Behind the blackjack tables at Palace Station awaits a lesson for many Americans who think they like traditional Chinese food. At Food Express II, only the language on the menu concedes to Western influence. Here — as back in owner Chi Leung’s Cantonese hometown — pork is served with skin, rice is brown only because it’s fried, and chop suey … what’s that?
“Traditional, authentic Chinese food is very hard to define,” says restaurant manager Albert Wong. “But they try it and they will find out the difference.”
Since 1993, Food Express, 2003 S. Decatur Blvd., has been one of the most traditional restaurants outside Chinatown.
“Basically, location isn’t as important as food,” Wong says. “If the food’s good, customers will come to your restaurant.”
Leung was wooed by Station Casinos to open a second restaurant in the space formerly occupied by Chang’s. Here, traditional silk needlepoints line the walls and the tables and chairs are considerably fancier than the fast-foodie Decatur location.
As with the original location, however, some things are judged too authentic for American tastes. These have to be ordered off-menu.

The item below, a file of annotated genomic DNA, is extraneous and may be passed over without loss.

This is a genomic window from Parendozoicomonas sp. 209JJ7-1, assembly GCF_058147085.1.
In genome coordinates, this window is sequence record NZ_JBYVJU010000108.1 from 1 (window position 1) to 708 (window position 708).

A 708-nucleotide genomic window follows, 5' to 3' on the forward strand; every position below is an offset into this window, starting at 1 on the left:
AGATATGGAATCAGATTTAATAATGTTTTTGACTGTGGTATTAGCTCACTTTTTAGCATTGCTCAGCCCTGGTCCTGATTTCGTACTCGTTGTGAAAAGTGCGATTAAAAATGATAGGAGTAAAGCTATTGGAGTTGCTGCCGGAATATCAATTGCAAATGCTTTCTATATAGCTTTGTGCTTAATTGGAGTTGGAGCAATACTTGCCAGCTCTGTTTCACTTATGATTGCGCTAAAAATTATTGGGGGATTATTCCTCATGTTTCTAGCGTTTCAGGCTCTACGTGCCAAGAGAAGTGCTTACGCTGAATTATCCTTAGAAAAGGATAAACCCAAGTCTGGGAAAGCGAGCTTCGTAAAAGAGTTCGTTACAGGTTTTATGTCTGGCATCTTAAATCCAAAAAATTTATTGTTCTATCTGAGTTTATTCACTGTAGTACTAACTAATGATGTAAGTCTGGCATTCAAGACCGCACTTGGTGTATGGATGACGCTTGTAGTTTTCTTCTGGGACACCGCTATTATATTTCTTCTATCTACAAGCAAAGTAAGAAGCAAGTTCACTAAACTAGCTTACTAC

For example, Wong says, Chinese people like all pork dishes served on the bone.
“They say it tastes better,” he says. “But they have to order it special that way.”
The restaurant seats 80, and is open daily from 11 a.m. to 3 a.m. at 2411 W. Sahara Ave. Reservations are recommended, but not required.
Signature dish: Ginger and onion chicken, $12.95
Starters: Rainbow jellyfish, $10.95; house special crispy fried shrimp bowl, $8.95; minced chicken lettuce wraps, $11.95
Entrees: Ginger scallion oyster in clay pot, $13.95; baked crab with salt and pepper and XO sauce, $35; sea bass with tofu in hot pot, $16.95
Desserts: Green beans with tapioca, complimentary
By COREY LEVITAN